leads to misunderstandings until the point in which, due to poor communication or resources made available,
Building design + one year operation, evaluationcost

milestones for the energy worldwide building stock has a potential for application, what we

Set peer building benchmark


the project fails to live up to its potential and money and time is lost in after-built solutions (which in turn are model as-designed and as-built, active occupancy lack is the collecive imagination, a cultural shift is needed

asked to be even cheaper and faster). Benchmark strategies peer building
Avoid energybenchmark
Planning and delivering a Zero Energy building implies an owner’s commitment and contractual top down responsibili- conventional integrated
If a building cannot achieve zero energy, it may be possible to
ties which may be different from the current standards. Thomas Hootman in his book Net whole Zero Energy
buiilding Design
certifications achieve it on a community scale. The global water cycle works this
way. A closed loop system may appear as linear in/out when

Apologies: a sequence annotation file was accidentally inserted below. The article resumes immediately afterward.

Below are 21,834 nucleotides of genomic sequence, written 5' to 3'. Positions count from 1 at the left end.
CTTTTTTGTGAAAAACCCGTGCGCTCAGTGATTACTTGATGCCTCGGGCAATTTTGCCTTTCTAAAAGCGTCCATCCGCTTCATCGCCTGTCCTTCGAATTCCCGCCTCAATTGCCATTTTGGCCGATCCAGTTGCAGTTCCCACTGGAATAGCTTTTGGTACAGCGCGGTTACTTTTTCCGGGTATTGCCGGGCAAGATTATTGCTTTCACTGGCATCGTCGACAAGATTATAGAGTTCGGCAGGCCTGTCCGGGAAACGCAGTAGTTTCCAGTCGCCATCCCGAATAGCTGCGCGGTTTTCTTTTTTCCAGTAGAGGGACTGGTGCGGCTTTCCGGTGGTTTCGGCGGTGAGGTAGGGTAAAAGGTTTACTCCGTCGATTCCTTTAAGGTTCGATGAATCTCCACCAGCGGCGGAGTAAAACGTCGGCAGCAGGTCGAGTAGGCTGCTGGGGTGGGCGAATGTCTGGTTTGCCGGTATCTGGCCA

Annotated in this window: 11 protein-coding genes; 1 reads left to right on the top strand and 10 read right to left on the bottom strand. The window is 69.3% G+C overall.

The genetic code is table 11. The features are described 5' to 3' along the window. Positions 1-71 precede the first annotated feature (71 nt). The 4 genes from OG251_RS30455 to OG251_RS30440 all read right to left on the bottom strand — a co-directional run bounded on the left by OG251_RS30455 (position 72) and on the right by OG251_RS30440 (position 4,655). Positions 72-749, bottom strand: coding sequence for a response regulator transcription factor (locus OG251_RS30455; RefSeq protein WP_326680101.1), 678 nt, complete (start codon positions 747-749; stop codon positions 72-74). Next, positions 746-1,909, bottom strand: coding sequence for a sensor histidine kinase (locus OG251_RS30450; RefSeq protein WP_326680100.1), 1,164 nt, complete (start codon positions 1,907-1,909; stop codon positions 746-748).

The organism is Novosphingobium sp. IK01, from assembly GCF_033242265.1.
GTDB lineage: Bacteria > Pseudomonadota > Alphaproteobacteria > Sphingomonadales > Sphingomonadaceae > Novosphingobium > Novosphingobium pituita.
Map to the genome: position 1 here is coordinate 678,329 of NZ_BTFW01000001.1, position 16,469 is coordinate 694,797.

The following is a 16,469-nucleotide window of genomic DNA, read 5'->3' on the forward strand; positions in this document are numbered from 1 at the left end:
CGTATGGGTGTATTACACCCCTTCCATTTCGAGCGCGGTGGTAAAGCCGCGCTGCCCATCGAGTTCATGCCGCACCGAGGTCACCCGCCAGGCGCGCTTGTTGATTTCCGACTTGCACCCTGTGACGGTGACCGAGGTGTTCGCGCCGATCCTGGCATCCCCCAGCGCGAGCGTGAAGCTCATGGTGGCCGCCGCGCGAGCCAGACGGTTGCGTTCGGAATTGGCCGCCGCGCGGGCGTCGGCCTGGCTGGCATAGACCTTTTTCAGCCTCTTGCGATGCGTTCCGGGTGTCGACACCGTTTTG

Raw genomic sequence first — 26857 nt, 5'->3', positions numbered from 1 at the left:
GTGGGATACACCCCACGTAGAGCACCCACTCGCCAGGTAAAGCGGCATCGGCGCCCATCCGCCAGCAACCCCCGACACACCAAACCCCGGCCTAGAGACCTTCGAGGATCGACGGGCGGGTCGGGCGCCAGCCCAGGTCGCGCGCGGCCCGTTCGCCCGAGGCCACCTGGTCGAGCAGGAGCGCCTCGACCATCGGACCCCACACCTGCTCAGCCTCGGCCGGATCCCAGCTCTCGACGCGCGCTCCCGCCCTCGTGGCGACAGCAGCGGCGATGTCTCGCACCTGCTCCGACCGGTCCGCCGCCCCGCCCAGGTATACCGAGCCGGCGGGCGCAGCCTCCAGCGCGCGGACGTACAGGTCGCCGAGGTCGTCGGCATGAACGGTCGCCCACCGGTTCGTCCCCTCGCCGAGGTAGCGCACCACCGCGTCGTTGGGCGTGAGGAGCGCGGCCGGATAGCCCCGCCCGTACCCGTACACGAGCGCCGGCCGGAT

speaks of “front-load design”, meaning that “integrated design requires an innovative and iterative process
that invests design effort up front in order to derive cost-effective and integrated solutions”, or, more accurate benefits economic greater market value, lower life-cycle cost
examined on a small scale.
concepts aesthetic durable, focuses on preservation
2. Reuse waste flows
planning will lead to shorter delivery time and avoidance of time-consuming patching up in case of problems.
Designers of NZEBs are challenged from the beginning of the conceptual phase to address many aspects of social enhanced quality of life healthy based on occupants use and climate